5. Eastern Chipmunk
- Eastern chipmunks create holes that are slightly larger than the size of a golf ball.
- Chipmunk burrow entrances are about 2-3” in diameter.
- Unlike gopher holes, chipmunk holes are not mounded.
- These holes are connected to underground burrows.
6. Ground Squirrels
- Ground squirrels create extensive networks of interconnected burrows.
- They love to burrow beneath solid structures, like concrete foundations and slabs.
- Ground squirrel holes feature soil mounding.
- Most ground squirrel holes are 4-5” in diameter.
- These holes are connected to underground burrows about 2.5-4’ deep and roughly 5-35’ long.
- In addition to digging holes, ground squirrels will damage your garden and lawn near the entrances to their holes.
If you notice large holes…
While some animals create small holes, these pests create larger, more noticeable holes marked by large entrances or extensive mounding:
- Moles create holes that are about 2” in diameter.
- Their holes are always marked by conical mounds of soil.
- Mole holes will likely be marked by raised tunnels in the lawn.
8. Norway Rat
- Norway rats create holes that are 2-3” in diameter.
- These holes are connected to underground burrows.
- They tend to burrow near foundations, gardens, and sheds.
- They like to cluster their holes near buildings or structures.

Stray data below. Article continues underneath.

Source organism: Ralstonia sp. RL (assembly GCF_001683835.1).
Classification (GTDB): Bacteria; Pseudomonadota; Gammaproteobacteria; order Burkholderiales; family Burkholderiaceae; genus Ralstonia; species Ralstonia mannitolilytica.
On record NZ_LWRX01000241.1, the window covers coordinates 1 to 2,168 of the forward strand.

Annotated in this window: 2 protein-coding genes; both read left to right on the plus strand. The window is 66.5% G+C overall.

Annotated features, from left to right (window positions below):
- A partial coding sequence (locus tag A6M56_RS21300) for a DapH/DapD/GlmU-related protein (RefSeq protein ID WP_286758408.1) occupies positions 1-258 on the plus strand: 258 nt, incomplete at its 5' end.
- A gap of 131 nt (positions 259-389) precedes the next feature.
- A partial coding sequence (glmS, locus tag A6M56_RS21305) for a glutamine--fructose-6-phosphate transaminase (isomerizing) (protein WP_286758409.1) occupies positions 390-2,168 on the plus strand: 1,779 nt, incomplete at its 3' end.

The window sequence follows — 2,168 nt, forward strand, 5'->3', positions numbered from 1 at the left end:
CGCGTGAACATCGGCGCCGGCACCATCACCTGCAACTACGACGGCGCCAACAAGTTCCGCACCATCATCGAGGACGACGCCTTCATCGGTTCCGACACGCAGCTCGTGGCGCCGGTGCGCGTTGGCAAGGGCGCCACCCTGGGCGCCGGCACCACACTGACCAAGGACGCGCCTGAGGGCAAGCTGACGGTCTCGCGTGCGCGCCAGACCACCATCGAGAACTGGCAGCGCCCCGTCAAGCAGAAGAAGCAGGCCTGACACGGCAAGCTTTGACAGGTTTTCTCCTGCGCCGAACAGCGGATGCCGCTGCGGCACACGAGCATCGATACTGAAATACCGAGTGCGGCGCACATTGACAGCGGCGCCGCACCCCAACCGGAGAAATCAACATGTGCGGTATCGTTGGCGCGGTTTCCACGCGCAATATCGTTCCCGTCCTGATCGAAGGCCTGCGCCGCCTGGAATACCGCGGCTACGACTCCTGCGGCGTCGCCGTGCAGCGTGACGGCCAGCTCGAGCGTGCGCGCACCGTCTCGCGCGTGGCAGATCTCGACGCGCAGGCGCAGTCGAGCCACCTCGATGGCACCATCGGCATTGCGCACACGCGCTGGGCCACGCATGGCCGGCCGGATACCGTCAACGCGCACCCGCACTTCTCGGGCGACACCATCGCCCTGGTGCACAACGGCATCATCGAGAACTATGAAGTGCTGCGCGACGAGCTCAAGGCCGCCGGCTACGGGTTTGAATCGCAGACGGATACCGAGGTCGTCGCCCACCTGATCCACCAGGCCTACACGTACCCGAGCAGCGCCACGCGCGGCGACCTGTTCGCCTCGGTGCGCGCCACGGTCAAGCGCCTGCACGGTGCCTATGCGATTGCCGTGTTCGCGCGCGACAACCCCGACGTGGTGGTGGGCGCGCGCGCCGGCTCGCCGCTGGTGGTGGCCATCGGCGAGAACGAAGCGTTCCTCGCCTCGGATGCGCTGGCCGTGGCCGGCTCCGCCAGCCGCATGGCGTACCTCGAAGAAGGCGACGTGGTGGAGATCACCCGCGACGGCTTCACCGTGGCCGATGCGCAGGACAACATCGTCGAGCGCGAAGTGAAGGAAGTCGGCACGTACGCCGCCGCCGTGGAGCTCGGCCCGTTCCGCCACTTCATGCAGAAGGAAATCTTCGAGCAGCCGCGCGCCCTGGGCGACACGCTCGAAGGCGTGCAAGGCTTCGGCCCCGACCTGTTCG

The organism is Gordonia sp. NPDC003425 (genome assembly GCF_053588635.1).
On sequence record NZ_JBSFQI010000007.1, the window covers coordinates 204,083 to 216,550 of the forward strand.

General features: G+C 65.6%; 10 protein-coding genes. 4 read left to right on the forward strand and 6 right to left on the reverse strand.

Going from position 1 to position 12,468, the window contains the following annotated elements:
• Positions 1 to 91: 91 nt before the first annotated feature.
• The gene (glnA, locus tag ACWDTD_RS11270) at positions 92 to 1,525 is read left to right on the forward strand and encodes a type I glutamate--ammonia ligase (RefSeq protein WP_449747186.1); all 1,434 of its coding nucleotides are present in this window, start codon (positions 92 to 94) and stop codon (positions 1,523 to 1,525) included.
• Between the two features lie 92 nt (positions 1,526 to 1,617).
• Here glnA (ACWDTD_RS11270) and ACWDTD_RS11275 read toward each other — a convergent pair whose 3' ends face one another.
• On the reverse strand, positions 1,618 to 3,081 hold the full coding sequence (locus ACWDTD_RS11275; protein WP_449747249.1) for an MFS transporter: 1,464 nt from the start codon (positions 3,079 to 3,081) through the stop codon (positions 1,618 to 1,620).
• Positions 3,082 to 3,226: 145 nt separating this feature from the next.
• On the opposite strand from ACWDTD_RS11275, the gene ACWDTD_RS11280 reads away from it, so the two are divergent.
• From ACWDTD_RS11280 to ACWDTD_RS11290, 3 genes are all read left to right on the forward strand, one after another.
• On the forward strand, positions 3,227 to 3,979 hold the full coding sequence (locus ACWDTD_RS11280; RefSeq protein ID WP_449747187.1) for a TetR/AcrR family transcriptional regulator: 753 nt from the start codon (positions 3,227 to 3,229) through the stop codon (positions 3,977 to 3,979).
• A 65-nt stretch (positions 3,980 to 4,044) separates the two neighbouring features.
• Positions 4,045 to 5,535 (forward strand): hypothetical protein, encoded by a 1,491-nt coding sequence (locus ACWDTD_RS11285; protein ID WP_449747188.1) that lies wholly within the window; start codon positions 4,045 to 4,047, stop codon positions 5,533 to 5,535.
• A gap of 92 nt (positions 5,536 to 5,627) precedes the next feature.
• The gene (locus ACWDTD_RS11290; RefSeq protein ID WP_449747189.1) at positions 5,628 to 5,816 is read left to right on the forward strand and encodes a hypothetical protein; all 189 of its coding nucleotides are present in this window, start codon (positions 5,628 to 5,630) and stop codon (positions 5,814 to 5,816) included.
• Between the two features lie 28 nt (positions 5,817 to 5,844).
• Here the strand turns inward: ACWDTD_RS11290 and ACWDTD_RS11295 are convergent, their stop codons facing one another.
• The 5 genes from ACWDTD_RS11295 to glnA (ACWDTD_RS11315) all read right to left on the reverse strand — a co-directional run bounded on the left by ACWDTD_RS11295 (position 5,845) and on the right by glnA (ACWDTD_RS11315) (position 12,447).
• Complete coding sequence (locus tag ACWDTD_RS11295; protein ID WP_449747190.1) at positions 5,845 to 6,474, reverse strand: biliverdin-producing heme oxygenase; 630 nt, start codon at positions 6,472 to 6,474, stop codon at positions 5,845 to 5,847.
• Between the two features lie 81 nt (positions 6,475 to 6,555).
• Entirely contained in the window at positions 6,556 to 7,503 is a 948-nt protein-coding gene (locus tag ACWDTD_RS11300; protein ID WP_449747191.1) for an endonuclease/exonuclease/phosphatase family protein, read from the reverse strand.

- Skunks dig holes to search for food and, along with raccoons, are the pest most likely to be digging holes in your yard at night.
- To identify skunk damage, look for cone-shaped holes that are 3-4” in diameter.
- Skunk holes are usually surrounded by a ring of loose soil.
- Skunks like to burrow under foundations, buildings, and porches in search of shelter.
- Unlike other digging animals, raccoons don’t build underground burrows.
- Instead, they dig in search of food.
- Raccoon damage usually features chunks of sod that have been pulled out and flipped over.
- Raccoon holes are cone-shaped, shallow, and about 3-4” in diameter.
- Groundhog holes are larger than softballs and about 10-12” wide.
- Most groundhog burrow openings are marked by a crescent-shaped mound of dirt.
- Because they’re so large, groundhog holes can cause soil shifting and structural damage.
- Snake holes can be challenging to identify because snakes generally do not dig their own burrows.
- Instead, they use old rodent nests, burrows, and holes.
- Snakes are most likely to live in a leftover mole or vole holes.
- To determine whether snakes are present, look for droppings with white ends, or shed snakeskin.
How to Stop Animals From Digging Holes
Now that you’ve determined which animals are digging in your yard follow these tips to stop them:
Earthworms are beneficial creatures that provide your lawn with natural aeration and fertilizer. What’s more, earthworm infestations usually won’t harm your lawn.
Because of that, we don’t recommend eliminating earthworms. If earthworm damage is bothering you, though, focus on habitat modification.
- Adjust your watering routine to provide your lawn with 1-1.5” of water each week.